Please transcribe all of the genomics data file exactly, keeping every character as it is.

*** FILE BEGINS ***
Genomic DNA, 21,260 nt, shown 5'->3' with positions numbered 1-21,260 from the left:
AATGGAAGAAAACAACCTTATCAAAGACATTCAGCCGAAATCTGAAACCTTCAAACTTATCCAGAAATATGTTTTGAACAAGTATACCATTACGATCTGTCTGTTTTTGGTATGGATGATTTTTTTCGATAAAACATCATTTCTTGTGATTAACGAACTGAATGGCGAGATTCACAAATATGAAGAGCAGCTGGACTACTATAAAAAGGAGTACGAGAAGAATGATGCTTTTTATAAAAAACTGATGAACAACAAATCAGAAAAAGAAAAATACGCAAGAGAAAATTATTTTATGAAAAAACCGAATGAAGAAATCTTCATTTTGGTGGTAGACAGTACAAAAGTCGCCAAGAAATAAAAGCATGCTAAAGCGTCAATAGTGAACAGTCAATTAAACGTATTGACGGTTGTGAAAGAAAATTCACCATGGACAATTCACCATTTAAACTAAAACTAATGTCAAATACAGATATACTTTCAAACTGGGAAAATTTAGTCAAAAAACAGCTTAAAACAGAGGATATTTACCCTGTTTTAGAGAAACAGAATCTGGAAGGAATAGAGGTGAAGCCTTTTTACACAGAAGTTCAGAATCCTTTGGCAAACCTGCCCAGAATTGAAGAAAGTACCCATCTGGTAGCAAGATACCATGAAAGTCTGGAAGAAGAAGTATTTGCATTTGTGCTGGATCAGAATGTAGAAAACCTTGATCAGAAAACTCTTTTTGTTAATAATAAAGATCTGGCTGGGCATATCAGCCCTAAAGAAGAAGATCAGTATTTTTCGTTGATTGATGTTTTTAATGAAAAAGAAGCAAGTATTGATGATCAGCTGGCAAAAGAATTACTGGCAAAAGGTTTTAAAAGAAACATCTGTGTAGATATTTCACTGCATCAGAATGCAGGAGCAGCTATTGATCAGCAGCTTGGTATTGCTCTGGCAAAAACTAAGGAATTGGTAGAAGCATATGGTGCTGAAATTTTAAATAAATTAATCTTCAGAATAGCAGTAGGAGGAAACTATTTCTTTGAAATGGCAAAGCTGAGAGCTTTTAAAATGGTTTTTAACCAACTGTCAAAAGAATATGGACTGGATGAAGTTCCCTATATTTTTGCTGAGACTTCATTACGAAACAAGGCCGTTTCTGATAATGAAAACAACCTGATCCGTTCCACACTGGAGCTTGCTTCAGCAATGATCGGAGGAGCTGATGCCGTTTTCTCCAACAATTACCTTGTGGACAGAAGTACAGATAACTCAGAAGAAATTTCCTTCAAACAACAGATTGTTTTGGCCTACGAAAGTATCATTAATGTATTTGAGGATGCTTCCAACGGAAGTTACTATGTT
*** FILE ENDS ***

Genomic DNA, 21,260 nt, shown 5'->3' with positions numbered 1-21,260 from the left:
AATGGAAGAAAACAACCTTATCAAAGACATTCAGCCGAAATCTGAAACCTTCAAACTTATCCAGAAATATGTTTTGAACAAGTATACCATTACGATCTGTCTGTTTTTGGTATGGATGATTTTTTTCGATAAAACATCATTTCTTGTGATTAACGAACTGAATGGCGAGATTCACAAATATGAAGAGCAGCTGGACTACTATAAAAAGGAGTACGAGAAGAATGATGCTTTTTATAAAAAACTGATGAACAACAAATCAGAAAAAGAAAAATACGCAAGAGAAAATTATTTTATGAAAAAACCGAATGAAGAAATCTTCATTTTGGTGGTAGACAGTACAAAAGTCGCCAAGAAATAAAAGCATGCTAAAGCGTCAATAGTGAACAGTCAATTAAACGTATTGACGGTTGTGAAAGAAAATTCACCATGGACAATTCACCATTTAAACTAAAACTAATGTCAAATACAGATATACTTTCAAACTGGGAAAATTTAGTCAAAAAACAGCTTAAAACAGAGGATATTTACCCTGTTTTAGAGAAACAGAATCTGGAAGGAATAGAGGTGAAGCCTTTTTACACAGAAGTTCAGAATCCTTTGGCAAACCTGCCCAGAATTGAAGAAAGTACCCATCTGGTAGCAAGATACCATGAAAGTCTGGAAGAAGAAGTATTTGCATTTGTGCTGGATCAGAATGTAGAAAACCTTGATCAGAAAACTCTTTTTGTTAATAATAAAGATCTGGCTGGGCATATCAGCCCTAAAGAAGAAGATCAGTATTTTTCGTTGATTGATGTTTTTAATGAAAAAGAAGCAAGTATTGATGATCAGCTGGCAAAAGAATTACTGGCAAAAGGTTTTAAAAGAAACATCTGTGTAGATATTTCACTGCATCAGAATGCAGGAGCAGCTATTGATCAGCAGCTTGGTATTGCTCTGGCAAAAACTAAGGAATTGGTAGAAGCATATGGTGCTGAAATTTTAAATAAATTAATCTTCAGAATAGCAGTAGGAGGAAACTATTTCTTTGAAATGGCAAAGCTGAGAGCTTTTAAAATGGTTTTTAACCAACTGTCAAAAGAATATGGACTGGATGAAGTTCCCTATATTTTTGCTGAGACTTCATTACGAAACAAGGCCGTTTCTGATAATGAAAACAACCTGATCCGTTCCACACTGGAGCTTGCTTCAGCAATGATCGGAGGAGCTGATGCCGTTTTCTCCAACAATTACCTTGTGGACAGAAGTACAGATAACTCAGAAGAAATTTCCTTCAAACAACAGATTGTTTTGGCCTACGAAAGTATCATTAATGTATTTGAGGATGCTTCCAACGGAAGTTACTATGTT